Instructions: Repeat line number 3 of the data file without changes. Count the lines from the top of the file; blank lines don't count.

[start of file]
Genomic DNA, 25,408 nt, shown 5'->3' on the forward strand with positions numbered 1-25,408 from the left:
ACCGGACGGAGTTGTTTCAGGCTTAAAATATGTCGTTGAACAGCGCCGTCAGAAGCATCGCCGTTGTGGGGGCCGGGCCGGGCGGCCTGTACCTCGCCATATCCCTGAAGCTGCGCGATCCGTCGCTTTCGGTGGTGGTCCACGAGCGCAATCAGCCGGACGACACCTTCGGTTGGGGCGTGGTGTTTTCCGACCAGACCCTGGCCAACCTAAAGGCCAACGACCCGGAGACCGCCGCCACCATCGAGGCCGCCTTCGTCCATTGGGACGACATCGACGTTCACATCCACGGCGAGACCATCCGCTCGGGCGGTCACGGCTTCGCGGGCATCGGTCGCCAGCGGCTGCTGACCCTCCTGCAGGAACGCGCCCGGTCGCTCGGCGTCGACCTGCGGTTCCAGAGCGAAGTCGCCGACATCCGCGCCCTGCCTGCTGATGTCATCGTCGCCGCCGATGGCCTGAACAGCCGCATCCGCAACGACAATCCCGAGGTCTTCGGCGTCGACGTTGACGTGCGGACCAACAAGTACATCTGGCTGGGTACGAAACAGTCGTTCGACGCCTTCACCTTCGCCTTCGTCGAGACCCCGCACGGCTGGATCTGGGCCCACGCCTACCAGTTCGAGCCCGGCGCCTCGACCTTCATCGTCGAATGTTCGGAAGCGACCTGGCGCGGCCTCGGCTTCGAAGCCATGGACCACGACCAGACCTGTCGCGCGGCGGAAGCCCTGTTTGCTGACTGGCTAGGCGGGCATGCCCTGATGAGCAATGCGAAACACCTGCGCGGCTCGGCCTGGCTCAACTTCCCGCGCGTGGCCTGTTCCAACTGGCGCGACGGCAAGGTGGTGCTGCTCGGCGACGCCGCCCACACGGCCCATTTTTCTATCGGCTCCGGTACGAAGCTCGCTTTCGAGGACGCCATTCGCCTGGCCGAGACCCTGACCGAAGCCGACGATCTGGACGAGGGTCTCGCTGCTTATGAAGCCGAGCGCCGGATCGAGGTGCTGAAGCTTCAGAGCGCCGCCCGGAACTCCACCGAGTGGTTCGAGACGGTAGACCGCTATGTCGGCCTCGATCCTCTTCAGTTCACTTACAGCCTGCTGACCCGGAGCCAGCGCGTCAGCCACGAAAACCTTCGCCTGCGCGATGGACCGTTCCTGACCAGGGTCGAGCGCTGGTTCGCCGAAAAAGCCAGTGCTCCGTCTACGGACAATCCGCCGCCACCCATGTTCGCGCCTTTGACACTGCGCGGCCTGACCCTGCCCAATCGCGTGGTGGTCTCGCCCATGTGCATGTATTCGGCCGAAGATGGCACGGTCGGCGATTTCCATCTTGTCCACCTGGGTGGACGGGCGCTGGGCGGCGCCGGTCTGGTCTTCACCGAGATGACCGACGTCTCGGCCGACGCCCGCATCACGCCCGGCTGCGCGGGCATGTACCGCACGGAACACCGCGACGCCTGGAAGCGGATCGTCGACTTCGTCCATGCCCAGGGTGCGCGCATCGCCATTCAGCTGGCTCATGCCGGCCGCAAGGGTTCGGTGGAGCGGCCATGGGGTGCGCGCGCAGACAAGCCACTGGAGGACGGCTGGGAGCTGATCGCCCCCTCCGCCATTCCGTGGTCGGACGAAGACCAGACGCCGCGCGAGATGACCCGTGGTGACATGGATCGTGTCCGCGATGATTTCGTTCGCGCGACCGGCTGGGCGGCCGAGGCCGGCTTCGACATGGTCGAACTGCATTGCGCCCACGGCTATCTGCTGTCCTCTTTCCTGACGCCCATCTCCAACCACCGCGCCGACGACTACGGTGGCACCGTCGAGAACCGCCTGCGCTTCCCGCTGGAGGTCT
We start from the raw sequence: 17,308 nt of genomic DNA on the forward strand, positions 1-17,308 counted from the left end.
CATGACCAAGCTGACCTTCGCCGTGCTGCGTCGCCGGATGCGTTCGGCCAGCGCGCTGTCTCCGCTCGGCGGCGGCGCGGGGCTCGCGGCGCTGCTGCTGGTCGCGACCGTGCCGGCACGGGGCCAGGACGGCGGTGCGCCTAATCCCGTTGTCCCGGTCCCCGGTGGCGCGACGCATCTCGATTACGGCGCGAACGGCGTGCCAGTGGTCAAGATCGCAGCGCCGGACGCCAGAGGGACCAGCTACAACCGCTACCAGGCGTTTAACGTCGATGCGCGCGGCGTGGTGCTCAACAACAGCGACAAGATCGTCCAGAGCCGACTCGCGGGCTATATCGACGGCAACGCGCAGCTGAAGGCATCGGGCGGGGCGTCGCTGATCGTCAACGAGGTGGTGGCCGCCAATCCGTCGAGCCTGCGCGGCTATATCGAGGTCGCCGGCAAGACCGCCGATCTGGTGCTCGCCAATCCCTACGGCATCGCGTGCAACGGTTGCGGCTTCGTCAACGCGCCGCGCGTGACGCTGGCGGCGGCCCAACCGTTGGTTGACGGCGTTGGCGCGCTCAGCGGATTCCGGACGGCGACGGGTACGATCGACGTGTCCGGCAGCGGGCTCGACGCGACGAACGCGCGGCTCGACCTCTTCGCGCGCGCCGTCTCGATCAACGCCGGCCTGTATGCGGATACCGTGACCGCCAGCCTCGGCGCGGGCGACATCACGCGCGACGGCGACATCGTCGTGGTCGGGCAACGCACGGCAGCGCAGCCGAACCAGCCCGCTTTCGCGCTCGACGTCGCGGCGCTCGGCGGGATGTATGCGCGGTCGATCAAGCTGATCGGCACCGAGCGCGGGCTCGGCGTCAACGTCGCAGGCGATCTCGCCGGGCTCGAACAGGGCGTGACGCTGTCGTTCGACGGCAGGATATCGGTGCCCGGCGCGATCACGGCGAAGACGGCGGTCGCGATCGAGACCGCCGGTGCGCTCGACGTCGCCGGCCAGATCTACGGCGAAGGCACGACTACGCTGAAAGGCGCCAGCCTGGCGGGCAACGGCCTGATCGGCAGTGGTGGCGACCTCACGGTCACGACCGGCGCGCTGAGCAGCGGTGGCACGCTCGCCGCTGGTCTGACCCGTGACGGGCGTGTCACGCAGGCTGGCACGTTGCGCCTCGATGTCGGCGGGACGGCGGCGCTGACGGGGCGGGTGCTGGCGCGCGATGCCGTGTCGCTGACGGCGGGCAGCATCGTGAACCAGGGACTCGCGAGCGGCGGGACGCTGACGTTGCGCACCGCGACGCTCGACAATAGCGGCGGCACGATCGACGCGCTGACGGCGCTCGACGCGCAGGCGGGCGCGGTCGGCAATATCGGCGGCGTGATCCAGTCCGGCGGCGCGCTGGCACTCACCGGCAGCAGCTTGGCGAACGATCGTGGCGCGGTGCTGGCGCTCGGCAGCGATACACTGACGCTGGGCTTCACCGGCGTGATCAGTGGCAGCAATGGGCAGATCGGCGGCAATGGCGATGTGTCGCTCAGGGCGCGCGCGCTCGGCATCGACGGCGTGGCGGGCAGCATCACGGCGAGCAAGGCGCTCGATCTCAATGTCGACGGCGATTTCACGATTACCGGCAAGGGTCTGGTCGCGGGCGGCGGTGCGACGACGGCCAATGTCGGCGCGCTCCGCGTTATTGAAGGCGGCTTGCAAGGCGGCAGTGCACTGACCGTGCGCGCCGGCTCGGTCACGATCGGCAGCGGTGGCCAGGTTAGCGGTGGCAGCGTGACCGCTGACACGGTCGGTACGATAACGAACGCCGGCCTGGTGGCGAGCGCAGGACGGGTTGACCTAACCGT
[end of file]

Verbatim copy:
We start from the raw sequence: 17,308 nt of genomic DNA on the forward strand, positions 1-17,308 counted from the left end.